One of my key learning’s from Drop The Ball (and I highly recommend you pick up a copy) was in creating a Management Excel List (MEL). Name it whatever you want, but it basically looks at ALL THE THINGS you would aim to do at home. It’s the master list, so to speak. Everything from the daily dishes to the annual car maintenance and who submits your taxes, etc.
I believe part of the stress that we experience is in keeping this running to do list in so many places. I have household to do lists, the running mental list of what chores need to be done, post-it notes about events, and shockingly I have two different calendars – one for work and one for home. WHY? That spells disaster.
In keeping everything in one place, as a starter, you can visually see what ‘doing it all’ means and how ridiculous it is to expect one person to do everything.
Tiffany Dufu, author of Drop The Ball, suggests that if you’re living with a partner, that you then go through the list and designate who is going to do what based on 1) skill set (my husband is far better at setting up technology than I am), 2) interest (I like folding laundry while watching TV), and 3) the season of your life.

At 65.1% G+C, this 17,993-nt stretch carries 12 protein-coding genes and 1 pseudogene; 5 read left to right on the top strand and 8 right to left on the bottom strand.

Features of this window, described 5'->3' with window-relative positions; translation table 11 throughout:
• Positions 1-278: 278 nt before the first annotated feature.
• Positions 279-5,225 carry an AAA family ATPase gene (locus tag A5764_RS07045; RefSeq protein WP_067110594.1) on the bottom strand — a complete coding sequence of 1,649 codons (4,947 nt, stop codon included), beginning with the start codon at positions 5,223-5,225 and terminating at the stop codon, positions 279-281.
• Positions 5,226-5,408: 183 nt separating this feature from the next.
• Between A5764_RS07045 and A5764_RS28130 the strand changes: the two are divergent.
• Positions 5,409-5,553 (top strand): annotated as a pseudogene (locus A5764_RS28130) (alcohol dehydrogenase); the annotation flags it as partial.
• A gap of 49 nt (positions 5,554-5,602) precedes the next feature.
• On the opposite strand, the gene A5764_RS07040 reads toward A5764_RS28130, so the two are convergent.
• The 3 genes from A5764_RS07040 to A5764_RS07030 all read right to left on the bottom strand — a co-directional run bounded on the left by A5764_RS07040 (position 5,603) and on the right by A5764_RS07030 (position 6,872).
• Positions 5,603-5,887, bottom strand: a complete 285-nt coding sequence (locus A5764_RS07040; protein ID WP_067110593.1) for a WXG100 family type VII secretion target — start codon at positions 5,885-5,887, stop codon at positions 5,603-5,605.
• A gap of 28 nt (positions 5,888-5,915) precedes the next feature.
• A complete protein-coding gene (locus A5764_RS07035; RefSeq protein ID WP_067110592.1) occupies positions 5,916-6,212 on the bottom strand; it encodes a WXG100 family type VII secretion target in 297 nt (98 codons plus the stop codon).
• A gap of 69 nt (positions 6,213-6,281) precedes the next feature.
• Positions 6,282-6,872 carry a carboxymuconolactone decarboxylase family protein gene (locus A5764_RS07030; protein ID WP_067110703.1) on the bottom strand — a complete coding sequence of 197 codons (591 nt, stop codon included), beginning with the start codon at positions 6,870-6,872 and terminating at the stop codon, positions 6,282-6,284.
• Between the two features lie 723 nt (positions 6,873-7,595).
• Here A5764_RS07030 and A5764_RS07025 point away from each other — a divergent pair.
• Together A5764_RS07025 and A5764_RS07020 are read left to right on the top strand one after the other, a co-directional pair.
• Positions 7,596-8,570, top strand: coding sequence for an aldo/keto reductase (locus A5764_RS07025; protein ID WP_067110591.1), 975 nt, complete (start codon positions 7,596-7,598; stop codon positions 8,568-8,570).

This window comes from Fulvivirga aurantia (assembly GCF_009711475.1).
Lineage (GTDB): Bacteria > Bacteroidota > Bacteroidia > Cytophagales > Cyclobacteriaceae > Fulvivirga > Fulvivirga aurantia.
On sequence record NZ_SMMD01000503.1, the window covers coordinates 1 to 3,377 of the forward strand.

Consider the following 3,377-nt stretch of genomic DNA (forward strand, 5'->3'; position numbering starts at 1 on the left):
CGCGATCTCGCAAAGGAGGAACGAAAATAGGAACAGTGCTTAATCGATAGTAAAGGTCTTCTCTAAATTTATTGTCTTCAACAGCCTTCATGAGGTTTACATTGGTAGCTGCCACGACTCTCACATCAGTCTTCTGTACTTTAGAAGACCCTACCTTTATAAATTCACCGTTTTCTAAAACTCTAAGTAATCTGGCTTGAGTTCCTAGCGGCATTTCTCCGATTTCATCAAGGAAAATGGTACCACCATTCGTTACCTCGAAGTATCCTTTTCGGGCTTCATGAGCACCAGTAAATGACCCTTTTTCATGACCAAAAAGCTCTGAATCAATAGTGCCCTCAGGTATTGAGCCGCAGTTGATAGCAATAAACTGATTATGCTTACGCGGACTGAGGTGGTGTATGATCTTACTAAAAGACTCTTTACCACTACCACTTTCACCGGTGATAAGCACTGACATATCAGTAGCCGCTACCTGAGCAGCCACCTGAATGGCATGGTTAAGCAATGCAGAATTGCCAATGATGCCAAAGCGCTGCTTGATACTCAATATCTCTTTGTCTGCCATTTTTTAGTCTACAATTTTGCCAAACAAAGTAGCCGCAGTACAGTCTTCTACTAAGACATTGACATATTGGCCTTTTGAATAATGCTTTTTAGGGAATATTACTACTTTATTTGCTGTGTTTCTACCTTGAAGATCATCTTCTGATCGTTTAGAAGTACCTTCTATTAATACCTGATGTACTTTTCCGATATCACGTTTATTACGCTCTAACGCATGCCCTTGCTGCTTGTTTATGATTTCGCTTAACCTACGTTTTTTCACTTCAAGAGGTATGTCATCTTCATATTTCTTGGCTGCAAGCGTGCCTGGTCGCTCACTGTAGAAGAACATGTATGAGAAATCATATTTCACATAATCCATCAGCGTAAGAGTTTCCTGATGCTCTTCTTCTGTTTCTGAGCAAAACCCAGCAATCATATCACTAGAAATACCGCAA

Number three is important, because while it would be nice and easy to draw a line in the sand and say this is yours and that is mine, that’s not how life works. For example, we’re about to have a newborn. I’m going to attempt to try breastfeeding again (didn’t work out so well the first time…), and if that works for us then I truly am going to need my husband, and my created village, to step up for me. I will literally be attached to a tiny human by the boob for god knows how many hours, and that transition period is NOT going to be the time that I can worry about the spring garden clean up.